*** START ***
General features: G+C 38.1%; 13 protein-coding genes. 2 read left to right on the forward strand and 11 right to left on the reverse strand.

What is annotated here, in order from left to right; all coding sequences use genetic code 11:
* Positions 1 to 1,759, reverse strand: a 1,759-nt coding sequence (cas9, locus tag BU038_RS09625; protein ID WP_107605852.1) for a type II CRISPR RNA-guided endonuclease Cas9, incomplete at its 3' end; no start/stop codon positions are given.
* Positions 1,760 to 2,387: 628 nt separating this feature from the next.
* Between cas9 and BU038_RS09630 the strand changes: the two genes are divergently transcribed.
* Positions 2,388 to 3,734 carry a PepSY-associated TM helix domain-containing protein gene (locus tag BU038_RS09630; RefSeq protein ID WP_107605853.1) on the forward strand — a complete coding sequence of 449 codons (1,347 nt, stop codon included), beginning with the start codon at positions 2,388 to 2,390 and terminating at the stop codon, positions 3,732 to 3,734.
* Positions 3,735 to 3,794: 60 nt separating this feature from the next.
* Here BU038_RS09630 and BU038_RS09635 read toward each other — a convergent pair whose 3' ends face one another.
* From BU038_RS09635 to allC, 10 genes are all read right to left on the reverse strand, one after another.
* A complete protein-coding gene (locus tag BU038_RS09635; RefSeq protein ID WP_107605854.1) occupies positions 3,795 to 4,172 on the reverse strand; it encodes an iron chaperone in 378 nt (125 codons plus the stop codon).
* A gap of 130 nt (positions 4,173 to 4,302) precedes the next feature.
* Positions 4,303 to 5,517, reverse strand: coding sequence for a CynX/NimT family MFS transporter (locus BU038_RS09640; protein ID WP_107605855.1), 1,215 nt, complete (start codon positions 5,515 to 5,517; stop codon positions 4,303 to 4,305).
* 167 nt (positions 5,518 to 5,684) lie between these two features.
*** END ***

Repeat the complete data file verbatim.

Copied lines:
General features: G+C 38.1%; 13 protein-coding genes. 2 read left to right on the forward strand and 11 right to left on the reverse strand.

What is annotated here, in order from left to right; all coding sequences use genetic code 11:
* Positions 1 to 1,759, reverse strand: a 1,759-nt coding sequence (cas9, locus tag BU038_RS09625; protein ID WP_107605852.1) for a type II CRISPR RNA-guided endonuclease Cas9, incomplete at its 3' end; no start/stop codon positions are given.
* Positions 1,760 to 2,387: 628 nt separating this feature from the next.
* Between cas9 and BU038_RS09630 the strand changes: the two genes are divergently transcribed.
* Positions 2,388 to 3,734 carry a PepSY-associated TM helix domain-containing protein gene (locus tag BU038_RS09630; RefSeq protein ID WP_107605853.1) on the forward strand — a complete coding sequence of 449 codons (1,347 nt, stop codon included), beginning with the start codon at positions 2,388 to 2,390 and terminating at the stop codon, positions 3,732 to 3,734.
* Positions 3,735 to 3,794: 60 nt separating this feature from the next.
* Here BU038_RS09630 and BU038_RS09635 read toward each other — a convergent pair whose 3' ends face one another.
* From BU038_RS09635 to allC, 10 genes are all read right to left on the reverse strand, one after another.
* A complete protein-coding gene (locus tag BU038_RS09635; RefSeq protein ID WP_107605854.1) occupies positions 3,795 to 4,172 on the reverse strand; it encodes an iron chaperone in 378 nt (125 codons plus the stop codon).
* A gap of 130 nt (positions 4,173 to 4,302) precedes the next feature.
* Positions 4,303 to 5,517, reverse strand: coding sequence for a CynX/NimT family MFS transporter (locus BU038_RS09640; protein ID WP_107605855.1), 1,215 nt, complete (start codon positions 5,515 to 5,517; stop codon positions 4,303 to 4,305).
* 167 nt (positions 5,518 to 5,684) lie between these two features.